George Grenville (1712-1770)
George Grenville, best known as the driving political force behind the Stamp Act, was born October 14, 1712, the son of Richard Grenville, a Buckinghamshire member of Parliament, and Hester Temple. His elder brother was Richard, Earl Temple. He was educated at Eton; Christ College, Oxford; and the Inner Temple. He was called to the London bar in 1735 and actively practiced law until his election to Parliament in 1741. There he became, with William Pitt and others close to his mother's family, one of the "Boy Patriots" in opposition to Sir Robert Walpole's administration. Grenville entered the Pelham ministry in 1744 as a member of the Admiralty board. He was shifted to the Treasury board in 1751, where he remained for seven years and became an expert on national and imperial finances. The personal and political bonds between Grenville and Pitt became even closer in 1754 when Pitt married Grenville's sister, Hester.
Grenville was in and out of office during the shifting administrations that marked the end of George II's long reign and the beginning of George III's. What also shifted were Grenville's political alliances as he drifted away from Pitt and closer to those allied with the household of the Prince of Wales in the 1750s, a process of changing allegiances that continued after the prince's accession to the throne in 1760. In 1762 Grenville entered Lord Bute's ministry as Secretary of State for the Southern Department, with responsibility for southern Europe and the American colonies, a position that put him in direct opposition to Pitt. Although his tenure in the office could hardly be considered a success, Grenville took over the ministry when he succeeded Lord Bute as First Lord of the Treasury and Chancellor of the Exchequer in April 1763, mainly because there was no one else acceptable to the King.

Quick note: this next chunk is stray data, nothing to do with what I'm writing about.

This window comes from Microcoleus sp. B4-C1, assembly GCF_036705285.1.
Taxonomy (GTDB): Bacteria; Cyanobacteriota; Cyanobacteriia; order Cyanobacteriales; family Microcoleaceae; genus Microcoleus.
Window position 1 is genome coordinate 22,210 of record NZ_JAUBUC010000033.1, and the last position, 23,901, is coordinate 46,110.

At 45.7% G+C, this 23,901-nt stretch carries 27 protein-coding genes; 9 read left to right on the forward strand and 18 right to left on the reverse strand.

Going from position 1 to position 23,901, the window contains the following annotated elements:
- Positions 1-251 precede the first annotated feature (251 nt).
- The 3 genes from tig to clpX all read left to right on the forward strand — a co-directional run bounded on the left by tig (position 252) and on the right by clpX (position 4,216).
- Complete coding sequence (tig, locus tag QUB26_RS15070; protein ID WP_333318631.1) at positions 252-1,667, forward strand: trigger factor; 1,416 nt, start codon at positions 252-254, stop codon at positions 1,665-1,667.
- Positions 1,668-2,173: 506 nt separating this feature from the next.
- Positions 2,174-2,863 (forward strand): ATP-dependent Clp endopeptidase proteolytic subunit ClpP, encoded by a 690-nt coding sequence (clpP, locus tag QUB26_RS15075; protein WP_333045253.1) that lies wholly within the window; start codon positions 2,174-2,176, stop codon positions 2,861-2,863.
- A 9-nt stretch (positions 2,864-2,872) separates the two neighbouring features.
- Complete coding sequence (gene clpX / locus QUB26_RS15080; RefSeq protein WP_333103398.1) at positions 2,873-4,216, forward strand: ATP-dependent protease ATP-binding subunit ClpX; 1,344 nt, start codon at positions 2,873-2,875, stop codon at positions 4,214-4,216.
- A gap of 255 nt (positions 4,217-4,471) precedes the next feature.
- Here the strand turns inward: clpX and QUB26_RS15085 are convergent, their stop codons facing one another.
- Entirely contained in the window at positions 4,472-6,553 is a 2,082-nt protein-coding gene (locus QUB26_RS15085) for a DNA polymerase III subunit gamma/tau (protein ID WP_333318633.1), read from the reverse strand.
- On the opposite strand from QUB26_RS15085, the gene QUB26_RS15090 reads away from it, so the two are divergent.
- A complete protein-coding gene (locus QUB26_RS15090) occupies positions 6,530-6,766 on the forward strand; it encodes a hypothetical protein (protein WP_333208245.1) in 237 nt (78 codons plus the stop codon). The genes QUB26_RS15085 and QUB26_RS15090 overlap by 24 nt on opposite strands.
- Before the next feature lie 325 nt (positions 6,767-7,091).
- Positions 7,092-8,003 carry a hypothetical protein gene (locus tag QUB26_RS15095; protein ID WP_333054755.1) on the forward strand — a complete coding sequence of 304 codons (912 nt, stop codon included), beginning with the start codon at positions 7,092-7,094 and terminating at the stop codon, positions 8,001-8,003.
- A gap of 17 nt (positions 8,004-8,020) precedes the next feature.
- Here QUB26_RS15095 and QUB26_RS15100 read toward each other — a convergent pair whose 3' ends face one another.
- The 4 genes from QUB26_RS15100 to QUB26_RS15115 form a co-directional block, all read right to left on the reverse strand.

Grenville's name began to acquire a negative sheen in America in 1764 when he waged war against John Wilkes, a member of Parliament, in the House of Commons for Wilkes' publication of The North Briton No. 45, which virulently and personally attacked the King. For Grenville and his secretaries of state, the issue was one of libel against the King, for which Wilkes deserved to be prosecuted. For Pitt and many others in and out of Parliament, the question was the legality of the general warrants used by the secretaries of state to arrest Wilkes, his printers, and their assistants, along with the seizure of Wilkes' papers, personal and public. While Grenville battled Pitt in the Commons over Wilkes' privilege as a member of Parliament and his expulsion from that body, the courts declared general warrants unconstitutional. This combination of events made Grenville's once considerable majorities in the house dwindle to double figures when it came to votes regarding Wilkes.